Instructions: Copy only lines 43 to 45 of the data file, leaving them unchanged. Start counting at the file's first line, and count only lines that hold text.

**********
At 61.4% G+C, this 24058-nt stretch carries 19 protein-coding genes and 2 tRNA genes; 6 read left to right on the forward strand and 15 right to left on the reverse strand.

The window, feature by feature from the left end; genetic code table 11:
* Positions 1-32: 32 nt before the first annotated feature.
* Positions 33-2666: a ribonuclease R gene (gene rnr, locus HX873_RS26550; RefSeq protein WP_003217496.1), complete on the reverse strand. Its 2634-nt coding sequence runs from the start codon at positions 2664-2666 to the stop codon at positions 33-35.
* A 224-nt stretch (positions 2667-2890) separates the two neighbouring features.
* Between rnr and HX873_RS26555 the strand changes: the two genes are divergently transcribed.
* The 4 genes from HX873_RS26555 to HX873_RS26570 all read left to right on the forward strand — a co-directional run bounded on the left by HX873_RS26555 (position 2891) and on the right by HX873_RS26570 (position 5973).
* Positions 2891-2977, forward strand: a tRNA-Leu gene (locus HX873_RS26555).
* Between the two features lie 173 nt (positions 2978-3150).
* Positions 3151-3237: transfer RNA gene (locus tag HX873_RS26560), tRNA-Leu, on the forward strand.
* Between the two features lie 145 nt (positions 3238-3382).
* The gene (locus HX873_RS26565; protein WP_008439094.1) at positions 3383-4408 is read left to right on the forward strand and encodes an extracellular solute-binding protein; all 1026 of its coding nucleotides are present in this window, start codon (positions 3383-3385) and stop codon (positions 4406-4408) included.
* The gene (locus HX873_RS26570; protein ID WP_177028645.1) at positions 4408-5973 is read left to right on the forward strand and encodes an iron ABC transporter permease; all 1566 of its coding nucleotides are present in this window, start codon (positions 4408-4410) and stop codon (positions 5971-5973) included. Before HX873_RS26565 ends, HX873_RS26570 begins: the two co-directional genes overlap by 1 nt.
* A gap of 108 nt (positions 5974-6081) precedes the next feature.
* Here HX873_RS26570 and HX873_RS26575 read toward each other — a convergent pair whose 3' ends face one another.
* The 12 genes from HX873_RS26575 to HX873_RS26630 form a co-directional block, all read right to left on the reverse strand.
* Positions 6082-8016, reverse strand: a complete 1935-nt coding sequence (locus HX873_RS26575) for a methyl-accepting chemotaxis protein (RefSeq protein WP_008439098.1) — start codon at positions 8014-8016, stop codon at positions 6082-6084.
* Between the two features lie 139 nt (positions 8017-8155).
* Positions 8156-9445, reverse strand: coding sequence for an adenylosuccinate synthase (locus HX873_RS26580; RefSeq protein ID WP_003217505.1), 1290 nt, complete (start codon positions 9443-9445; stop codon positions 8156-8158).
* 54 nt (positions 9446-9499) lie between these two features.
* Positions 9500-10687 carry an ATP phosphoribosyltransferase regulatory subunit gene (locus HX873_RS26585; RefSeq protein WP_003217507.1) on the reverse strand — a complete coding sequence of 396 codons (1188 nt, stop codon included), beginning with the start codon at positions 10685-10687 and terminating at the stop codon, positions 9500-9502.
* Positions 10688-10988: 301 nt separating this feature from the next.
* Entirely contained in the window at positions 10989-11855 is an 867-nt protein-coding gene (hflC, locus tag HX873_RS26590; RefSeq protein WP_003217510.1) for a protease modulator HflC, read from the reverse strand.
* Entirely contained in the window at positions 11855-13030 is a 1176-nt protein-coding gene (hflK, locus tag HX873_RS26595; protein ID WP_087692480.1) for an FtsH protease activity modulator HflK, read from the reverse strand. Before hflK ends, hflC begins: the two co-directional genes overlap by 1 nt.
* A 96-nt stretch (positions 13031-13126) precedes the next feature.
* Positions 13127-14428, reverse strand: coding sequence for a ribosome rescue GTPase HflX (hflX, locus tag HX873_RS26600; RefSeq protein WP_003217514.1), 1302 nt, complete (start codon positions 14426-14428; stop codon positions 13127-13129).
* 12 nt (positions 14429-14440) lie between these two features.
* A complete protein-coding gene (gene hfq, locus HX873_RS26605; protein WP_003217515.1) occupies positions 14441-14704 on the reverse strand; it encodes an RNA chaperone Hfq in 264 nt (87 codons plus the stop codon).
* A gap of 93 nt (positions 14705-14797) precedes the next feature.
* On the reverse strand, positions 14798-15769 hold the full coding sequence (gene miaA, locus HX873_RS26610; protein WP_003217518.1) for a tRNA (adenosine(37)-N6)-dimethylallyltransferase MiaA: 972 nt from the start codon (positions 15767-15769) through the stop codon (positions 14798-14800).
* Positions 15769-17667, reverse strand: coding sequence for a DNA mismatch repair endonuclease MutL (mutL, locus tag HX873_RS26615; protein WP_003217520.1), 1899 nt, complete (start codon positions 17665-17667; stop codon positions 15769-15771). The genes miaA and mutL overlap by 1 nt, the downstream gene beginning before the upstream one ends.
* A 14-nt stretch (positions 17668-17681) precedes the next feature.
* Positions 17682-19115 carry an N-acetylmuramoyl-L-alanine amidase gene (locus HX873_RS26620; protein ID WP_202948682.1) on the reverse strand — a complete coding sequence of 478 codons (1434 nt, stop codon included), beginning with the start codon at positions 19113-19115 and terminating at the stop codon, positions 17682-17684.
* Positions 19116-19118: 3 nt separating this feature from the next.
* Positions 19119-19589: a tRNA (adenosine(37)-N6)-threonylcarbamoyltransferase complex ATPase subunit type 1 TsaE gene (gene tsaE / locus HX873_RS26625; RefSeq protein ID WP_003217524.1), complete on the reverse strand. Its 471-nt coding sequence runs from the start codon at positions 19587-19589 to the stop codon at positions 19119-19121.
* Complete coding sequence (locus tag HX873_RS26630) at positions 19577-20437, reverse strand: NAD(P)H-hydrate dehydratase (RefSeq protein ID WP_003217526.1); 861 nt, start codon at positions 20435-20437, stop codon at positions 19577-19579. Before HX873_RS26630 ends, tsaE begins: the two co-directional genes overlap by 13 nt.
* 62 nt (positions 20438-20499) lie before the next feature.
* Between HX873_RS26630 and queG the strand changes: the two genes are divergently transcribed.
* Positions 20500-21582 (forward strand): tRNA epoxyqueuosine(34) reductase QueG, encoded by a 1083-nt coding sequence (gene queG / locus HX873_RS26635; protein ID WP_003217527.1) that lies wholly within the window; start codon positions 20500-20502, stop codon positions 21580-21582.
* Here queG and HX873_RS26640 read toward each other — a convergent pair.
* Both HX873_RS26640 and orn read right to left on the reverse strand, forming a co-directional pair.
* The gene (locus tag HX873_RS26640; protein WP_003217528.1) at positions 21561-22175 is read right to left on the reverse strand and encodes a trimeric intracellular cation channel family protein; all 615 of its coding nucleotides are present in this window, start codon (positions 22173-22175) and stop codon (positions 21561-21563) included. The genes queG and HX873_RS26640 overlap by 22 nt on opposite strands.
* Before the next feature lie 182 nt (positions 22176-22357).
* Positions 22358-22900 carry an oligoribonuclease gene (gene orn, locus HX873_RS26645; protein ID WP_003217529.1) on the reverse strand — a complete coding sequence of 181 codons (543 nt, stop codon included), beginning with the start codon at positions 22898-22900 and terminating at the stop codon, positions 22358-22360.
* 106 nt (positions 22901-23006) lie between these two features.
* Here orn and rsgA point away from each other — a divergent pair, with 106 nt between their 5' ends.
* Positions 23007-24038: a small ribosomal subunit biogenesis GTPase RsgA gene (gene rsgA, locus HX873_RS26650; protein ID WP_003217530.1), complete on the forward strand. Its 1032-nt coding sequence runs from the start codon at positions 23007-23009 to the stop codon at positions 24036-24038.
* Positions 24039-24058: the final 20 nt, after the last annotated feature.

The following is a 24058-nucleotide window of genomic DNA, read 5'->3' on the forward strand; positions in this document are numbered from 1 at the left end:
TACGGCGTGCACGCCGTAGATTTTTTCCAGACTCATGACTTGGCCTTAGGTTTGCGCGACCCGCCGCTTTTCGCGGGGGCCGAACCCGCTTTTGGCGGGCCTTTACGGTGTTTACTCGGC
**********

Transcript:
* Before the next feature lie 182 nt (positions 22176-22357).
* Positions 22358-22900 carry an oligoribonuclease gene (gene orn, locus HX873_RS26645; protein ID WP_003217529.1) on the reverse strand — a complete coding sequence of 181 codons (543 nt, stop codon included), beginning with the start codon at positions 22898-22900 and terminating at the stop codon, positions 22358-22360.
* 106 nt (positions 22901-23006) lie between these two features.